Marvelous AQL Inc., successors of Marvelous Entertainment (producers of the No More Heroes and Harvest Moon series), have released their newest role-playing iOS game. Cross Horizon blends a distinct mix of touchscreen-based combat with open-world, RPG mechanics. Does Cross Horizon meet the expectations of Marvelous' other works, or is this a mystical journey that we should avoid?
At first glance, Cross Horizon looks amazing for a free iOS title. Its cel-shaded character/monster designs, the hand-drawn look of all of the NPCs, and the immensity of its backgrounds, along with the variety in its landscape, total up to a very distinct look that made the overall gameplay sessions enjoyable. Unfortunately, as with most other iOS RPGs, the backgrounds and monsters were frequently repeated throughout my character's quests. This culminates to an experience that left me with many positive impressions, but quickly turned into repetition far too early. The repetition of Cross Horizon's miscellaneous, graphical details channels into its gameplay as well; everything seems amazing at first, until you starting putting in time.
On the world map, you drag your finger on the left side of the screen to move your character and do the same on the screen's right side in order to rotate the camera. As with most other, recent iOS RPGs that do this, Cross Horizon will automatically sense your fingers wherever they come into contact in the screen, so you do not have to use specific, arbitrary spots in order to move your character or spin the camera around.
In combat, you will primarily fight by stabbing or slashing at your enemies, which is done by tapping or slashing over enemies on the touchscreen. This is where Cross Horizon's game mechanics are logically clever. If you are using a spear, then stabbing attacks do more damage than slashes. Axes have stronger slashes but weaker thrusts. And swords do average damage with both slashes and stabs. I must also make a particular note of the use of magic, which you can unleash by holding your finger on the enemy and letting the spell charge as long as your finger remains. But this mechanic seemed very random in its execution and dealing out damage to enemies, so I resorted to physical attacks throughout most of my encounters.
The intuitive controls of Cross Horizon are downsized by the its simple, repetitive format. Unfortunately there will be TONS of backtracking and needless reruns through previously-cleared areas as you progress throughout the game. Constant backtracking occurs because you have to spend the high-end currency in order to unlock the waypoints and insta-travel functions of the game. This currency can be attained through microtransactions using real life money, or earned through regular gameplay, albeit at a snail's pace. While I understand that microtransactions are incorporated in order to help gain profit and cover the costs of making a free game, they should not be intertwined with pivotal pieces of gameplay as they are with Cross Horizon's transportation system.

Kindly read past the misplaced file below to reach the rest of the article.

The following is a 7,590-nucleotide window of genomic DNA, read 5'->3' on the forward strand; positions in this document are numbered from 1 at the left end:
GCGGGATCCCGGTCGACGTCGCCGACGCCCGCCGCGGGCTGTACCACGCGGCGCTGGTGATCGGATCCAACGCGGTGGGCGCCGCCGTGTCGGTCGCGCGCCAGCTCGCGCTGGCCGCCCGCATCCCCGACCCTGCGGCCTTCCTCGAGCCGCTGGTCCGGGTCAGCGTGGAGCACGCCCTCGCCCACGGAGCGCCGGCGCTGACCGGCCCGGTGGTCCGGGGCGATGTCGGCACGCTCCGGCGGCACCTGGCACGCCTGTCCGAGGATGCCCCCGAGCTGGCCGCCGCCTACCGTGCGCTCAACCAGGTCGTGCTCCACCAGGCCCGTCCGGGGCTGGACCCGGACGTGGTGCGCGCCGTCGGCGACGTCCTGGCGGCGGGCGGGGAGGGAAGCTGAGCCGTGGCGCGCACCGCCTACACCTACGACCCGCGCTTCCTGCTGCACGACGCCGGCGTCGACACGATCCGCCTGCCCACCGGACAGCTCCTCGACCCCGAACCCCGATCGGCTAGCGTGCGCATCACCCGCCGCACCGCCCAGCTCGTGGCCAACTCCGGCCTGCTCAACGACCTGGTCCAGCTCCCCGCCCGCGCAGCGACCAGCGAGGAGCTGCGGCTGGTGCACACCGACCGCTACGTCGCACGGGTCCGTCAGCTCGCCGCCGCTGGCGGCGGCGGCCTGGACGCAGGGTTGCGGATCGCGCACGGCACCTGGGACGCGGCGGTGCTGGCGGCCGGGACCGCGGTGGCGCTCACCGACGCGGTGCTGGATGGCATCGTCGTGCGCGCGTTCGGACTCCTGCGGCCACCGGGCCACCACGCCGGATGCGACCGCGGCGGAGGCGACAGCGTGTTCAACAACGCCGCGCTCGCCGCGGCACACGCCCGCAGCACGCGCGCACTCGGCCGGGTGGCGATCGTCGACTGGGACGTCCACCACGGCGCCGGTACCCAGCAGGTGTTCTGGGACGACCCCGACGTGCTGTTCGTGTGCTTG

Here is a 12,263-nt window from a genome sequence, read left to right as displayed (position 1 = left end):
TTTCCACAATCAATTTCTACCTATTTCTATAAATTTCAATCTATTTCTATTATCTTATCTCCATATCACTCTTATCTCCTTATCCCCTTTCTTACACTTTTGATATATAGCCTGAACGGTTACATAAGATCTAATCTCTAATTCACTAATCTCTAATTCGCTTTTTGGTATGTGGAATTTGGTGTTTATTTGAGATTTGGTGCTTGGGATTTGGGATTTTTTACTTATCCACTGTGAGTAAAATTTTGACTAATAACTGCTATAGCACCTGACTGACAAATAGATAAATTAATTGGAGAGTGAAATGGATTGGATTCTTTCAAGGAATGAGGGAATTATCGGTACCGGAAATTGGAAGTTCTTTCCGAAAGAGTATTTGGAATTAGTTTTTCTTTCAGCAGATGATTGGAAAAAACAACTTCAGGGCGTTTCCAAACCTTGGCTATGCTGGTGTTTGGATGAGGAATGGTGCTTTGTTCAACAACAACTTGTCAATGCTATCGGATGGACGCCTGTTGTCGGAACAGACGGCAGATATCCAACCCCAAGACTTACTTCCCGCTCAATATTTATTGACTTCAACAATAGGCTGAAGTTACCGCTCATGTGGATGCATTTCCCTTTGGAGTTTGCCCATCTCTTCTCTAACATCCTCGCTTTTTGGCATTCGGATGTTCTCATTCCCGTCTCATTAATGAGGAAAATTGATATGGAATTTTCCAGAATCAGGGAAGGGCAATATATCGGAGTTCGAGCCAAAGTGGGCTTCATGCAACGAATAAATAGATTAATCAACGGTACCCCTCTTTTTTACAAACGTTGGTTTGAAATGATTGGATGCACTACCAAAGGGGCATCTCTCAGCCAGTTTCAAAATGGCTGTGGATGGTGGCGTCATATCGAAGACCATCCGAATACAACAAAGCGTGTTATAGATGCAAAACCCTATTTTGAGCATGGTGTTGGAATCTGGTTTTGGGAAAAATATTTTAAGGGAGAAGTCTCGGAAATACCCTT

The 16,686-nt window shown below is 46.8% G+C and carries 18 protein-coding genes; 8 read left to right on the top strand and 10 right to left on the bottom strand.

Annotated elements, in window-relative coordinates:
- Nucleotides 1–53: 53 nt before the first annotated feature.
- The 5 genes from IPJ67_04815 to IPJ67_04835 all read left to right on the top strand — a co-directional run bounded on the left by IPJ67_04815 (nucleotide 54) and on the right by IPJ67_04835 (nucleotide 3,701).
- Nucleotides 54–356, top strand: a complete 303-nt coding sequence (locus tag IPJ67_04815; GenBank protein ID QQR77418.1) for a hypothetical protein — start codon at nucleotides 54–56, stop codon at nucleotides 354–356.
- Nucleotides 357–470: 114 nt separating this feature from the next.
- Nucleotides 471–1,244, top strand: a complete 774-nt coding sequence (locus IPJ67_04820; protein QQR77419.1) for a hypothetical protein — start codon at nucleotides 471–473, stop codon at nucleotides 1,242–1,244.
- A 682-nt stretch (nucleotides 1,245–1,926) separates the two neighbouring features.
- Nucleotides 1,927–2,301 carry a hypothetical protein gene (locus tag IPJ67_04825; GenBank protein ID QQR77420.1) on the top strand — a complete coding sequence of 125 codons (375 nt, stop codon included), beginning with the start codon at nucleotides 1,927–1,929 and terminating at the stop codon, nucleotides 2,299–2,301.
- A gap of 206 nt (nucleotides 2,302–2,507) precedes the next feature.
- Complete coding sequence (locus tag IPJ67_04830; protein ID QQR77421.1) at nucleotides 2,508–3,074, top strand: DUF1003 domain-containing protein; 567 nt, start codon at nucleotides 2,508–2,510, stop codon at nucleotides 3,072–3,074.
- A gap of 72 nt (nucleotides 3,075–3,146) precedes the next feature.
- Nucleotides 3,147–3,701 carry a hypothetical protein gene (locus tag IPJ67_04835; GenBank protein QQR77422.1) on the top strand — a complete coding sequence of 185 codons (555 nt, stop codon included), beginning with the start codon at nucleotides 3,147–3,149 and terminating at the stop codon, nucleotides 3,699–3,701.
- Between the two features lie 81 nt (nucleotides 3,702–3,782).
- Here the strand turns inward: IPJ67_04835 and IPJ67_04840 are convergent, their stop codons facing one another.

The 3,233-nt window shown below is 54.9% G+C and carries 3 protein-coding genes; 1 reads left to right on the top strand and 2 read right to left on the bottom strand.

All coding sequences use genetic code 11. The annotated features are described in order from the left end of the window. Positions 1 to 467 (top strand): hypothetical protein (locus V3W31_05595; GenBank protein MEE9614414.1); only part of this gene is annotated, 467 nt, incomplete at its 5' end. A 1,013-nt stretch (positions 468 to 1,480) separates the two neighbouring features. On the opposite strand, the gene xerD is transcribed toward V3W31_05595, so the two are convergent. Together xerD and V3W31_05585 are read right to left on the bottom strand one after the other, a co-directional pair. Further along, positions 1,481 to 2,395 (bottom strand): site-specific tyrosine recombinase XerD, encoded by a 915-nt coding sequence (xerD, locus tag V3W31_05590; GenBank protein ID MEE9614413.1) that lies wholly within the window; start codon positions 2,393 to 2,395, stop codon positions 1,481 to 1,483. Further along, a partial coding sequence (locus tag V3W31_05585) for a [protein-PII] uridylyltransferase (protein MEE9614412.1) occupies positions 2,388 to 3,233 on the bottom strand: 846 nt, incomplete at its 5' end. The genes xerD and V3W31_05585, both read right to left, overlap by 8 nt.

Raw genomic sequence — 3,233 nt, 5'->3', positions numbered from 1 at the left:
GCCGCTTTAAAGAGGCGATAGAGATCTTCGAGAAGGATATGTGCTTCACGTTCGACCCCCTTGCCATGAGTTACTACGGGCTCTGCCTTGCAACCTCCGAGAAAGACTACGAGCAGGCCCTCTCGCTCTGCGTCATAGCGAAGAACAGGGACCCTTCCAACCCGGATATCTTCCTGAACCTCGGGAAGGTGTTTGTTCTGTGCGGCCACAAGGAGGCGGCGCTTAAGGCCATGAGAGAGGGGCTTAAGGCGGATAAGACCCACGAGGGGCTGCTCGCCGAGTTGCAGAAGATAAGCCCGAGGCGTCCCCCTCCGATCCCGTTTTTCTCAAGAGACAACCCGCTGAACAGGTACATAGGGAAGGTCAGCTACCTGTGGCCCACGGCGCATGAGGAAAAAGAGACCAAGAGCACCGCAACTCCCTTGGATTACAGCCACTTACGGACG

Without using microtransactions, expect to sign up for a mission at town, run through multiple, large zones until you find your objective and run all the way back through the same zones until you return. Teleporting back to town after the completion of a mission, or teleporting from the town to a specific area require the procurement of two expensive, premium items.
Ultimately, the constant and needless backtracking, repetitive combat and its overall lack of variety left me thinking that Cross Horizon was very uninspired in its creation outside of its character designs. The first-person combat system, which requires use of the touchpad in order to succeed at Dragon Quest-esque encounters, becomes dull after the first 50 fights against the same lizard and gargoyle monsters. Despite my initial positive impressions, I felt like I was let down by Cross Horizon by about the second hour of playtime.
The repetitiveness of Cross Horizon erased much of the original feelings of awe that I felt from the title's character designs and the vastness of its zones. The fact that you end up constantly retracing your steps makes me want to forget most of it. Furthermore, the use of exclamation points to signify points of interest was a rather sloppy move that was used to cut down on graphical expenditures. The same could be said of the swirling blue balls used to represent enemies that turn pinkish red once they are alerted to your presence in the world map. The effect is rather comical since it looks like the beach ball of Sauron is trying to chase after you in order to initial combat.
The gameplay itself is fun, but Cross Horizon gets a bit boring too early in the game for me. While it is free, the limitations the game puts on those who aren't willing to shell out dollars for premium game coins become evident within the first few hours of gameplay. There is vast amounts of potential, but without spending actual money to unlock some of these potentials, Cross Horizon is simply your run-of-the-mill iOS RPG with a fresh coat of cel-shaded paint.